Hi guys! How was the weekend? Too short eh? But we still gotta do what we gotta do, right? So during the weekend, I realized I didn’t have any story in my head for today’s Monday humor post. How is that even possible? My life is one series of funny events!(Not always funny to me though) But alas, I was blank. Not for long though. I woke up in the middle of the night to the sound of the harmattan winds howling fiercely and rattling the windows in the house. Brrrr! Terrible stuff! As I was about diving back into the blankets I had a flash back to another harmattan, exactly eleven months ago……
I was a youth corps member serving in a rural part of Benue state at the time. I’d been there for a couple of months and felt I had acclimatized. Until the harmattan came upon us. One would think I wouldn’t be too bothered; I after all went to uni in Nsukka, which is known for its phenomenal harmattan cold and accompanying “fog”. I learnt the hard way that compared to the harmattan in Benue, that of Nsukka was still “learning work”. Keep a slice of bread on the table and blink, and you would be left with a slab of concrete. It was so dry, your spit could dry up before it hit the ground. I kid, I kid. But it was indeed terrible. The dryness was unbelieveable! And the cold? God knows why he made me a Nigerian oh, because if winter is said to be worse than the harmattan which we complain of, then I can only wonder what winter is like. Everyone went about wearing sweaters and socks and I am sure every Sunday in church during that period, we must have had more than a few people with unwashed bodies; all for the fear of harmattan’s bite.
But then I digress. In my LGA of Benue state, we had no bank. Unbelievable right? I know, I know. Even I don’t know how I survived without a bank around for almost a year. So in my LGA( Ugba town in Logo LGA), the corps members and anyone else who needed to use a bank would have to “travel” to the next LGA(Ukum LGA) to use the ATM machine. We usually did this once or twice a month to reduce the stress of moving around unnecessarily. Sometimes you could have company, especially if it was market day (which coincided with our CDS day)but other times everyone would be forming broke and beg you to help them withdraw. One could leave for Zaki-Biam town in Ukum with as much as 6 atm cards!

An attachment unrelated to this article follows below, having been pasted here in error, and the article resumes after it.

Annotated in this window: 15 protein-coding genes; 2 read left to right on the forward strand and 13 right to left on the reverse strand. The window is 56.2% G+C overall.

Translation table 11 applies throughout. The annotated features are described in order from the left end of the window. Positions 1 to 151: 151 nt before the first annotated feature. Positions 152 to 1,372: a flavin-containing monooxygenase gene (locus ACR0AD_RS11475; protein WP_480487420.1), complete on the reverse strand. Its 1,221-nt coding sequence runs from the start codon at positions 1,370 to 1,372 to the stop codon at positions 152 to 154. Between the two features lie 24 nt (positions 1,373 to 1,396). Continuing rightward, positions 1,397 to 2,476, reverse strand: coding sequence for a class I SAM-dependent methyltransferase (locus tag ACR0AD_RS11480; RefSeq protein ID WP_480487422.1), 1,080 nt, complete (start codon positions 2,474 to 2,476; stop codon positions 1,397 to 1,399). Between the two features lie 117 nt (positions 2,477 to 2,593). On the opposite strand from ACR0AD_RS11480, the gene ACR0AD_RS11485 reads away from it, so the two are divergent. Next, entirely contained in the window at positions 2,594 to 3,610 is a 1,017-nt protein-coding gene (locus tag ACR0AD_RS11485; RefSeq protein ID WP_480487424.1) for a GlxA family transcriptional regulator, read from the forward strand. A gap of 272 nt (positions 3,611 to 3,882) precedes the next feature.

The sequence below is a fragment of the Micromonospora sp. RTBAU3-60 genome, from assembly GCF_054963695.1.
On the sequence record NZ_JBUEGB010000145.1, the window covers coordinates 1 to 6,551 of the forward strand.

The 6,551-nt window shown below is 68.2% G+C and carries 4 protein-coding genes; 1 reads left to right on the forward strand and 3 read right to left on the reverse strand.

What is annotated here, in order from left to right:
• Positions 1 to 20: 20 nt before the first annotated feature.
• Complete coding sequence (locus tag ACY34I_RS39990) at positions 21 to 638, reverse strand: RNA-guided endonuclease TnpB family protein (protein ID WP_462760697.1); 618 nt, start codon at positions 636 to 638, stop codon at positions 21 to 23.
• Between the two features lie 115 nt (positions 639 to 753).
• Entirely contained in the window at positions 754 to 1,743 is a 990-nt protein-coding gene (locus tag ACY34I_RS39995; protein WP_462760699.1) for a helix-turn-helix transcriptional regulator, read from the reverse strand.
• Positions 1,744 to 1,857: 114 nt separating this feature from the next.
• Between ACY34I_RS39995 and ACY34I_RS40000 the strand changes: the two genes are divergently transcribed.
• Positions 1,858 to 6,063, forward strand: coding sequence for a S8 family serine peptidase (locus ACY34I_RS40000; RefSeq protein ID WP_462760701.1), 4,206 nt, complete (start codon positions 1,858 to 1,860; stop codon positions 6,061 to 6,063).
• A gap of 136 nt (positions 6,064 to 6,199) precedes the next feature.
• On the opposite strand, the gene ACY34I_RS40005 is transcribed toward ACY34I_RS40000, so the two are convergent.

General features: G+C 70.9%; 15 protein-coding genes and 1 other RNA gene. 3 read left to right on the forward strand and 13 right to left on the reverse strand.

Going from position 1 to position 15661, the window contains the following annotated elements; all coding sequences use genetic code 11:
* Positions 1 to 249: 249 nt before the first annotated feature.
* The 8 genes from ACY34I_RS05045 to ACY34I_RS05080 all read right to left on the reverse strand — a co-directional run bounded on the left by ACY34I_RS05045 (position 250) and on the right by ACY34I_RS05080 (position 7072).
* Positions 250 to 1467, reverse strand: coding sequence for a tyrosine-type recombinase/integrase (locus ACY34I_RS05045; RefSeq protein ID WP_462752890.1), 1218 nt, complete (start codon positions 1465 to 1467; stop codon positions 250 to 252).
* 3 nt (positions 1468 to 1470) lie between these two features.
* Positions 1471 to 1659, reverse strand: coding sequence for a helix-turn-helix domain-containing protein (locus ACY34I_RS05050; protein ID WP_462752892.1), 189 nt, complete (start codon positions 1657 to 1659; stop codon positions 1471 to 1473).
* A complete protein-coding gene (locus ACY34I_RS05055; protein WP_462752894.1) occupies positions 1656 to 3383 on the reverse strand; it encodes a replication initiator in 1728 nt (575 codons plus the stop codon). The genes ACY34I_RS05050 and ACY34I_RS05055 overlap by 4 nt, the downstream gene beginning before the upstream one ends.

So on this day, I really had to withdraw some cash as I had run out. No one wanted to go with me and so I had to do my thing solo. I didn’t want to go because the cold and dust was on another level that day. I took one look at the okada riders and my liver fail me. They looked like they had been rolled in sand over and over again. I chalked it up to the fact that they must have plied the Ugba-Zaki Biam route many times and I felt pity for them. Imagine having to breathe all this dust to make a living. This harmattan is not nice. But yours truly took just one look at her wallet and knew she was playing. I HAD to go. So I took a deep breath and walked to the taxi park. No taxis. Ewo. It had finally come to this. I had to take a motorcycle. So I said warraheck and got on one. As we went along, the wind played with my hair and I began to compose a poem in my mind. crazy much? Even though it was cold, I was well protected by my sweater and so got lost in wonder as I looked at the once green countryside that had now gone totally brown.
In no time I had arrived my destination so I jumped down and dusted myself hastily. I got to the ATM machine and found people gathered round it speaking Tiv rapidly. Even though they all looked at me weirdly, I gathered that the machine had given up few minutes ago. I quietly slinked into the banking hall before it would occur to them to crowd the hall in order to try withdrawing over the counter. In the bank, I got talking with the customer service guy and I was surprised he was smiling so openly while speaking to me. That was unusual of him. He was always business-like every time I came there. I shrugged it away and proceeded to collect my cash. While in line though, I had noticed that the people around were looking at me strangely, but I decided to ignore them. It isn’t unusual to be stared at as a corps member in a rural area, especially when in uniform, which I was. So I shrugged it off, took my money and left. As I entered the security doors while exiting the bank, I thought I heard someone make a statement in Tiv and everyone laughed while looking in my direction, but I couldn’t be sure it was me they were laughing at, so I smiled too and left.
Another bike ride later, I was home. whew! Thank God that was over. I entered the house, and found my roommate asleep. While taking off my sweater, I saw a reflection of myself in the mirror. And I screamed!!! I looked like this:
90s chick; nerd, humanitarian; lover of life, family, fashion, food, art and literature; Christian by birth and choice. In short, I’m like jollof rice: you’re gonna love me. 😉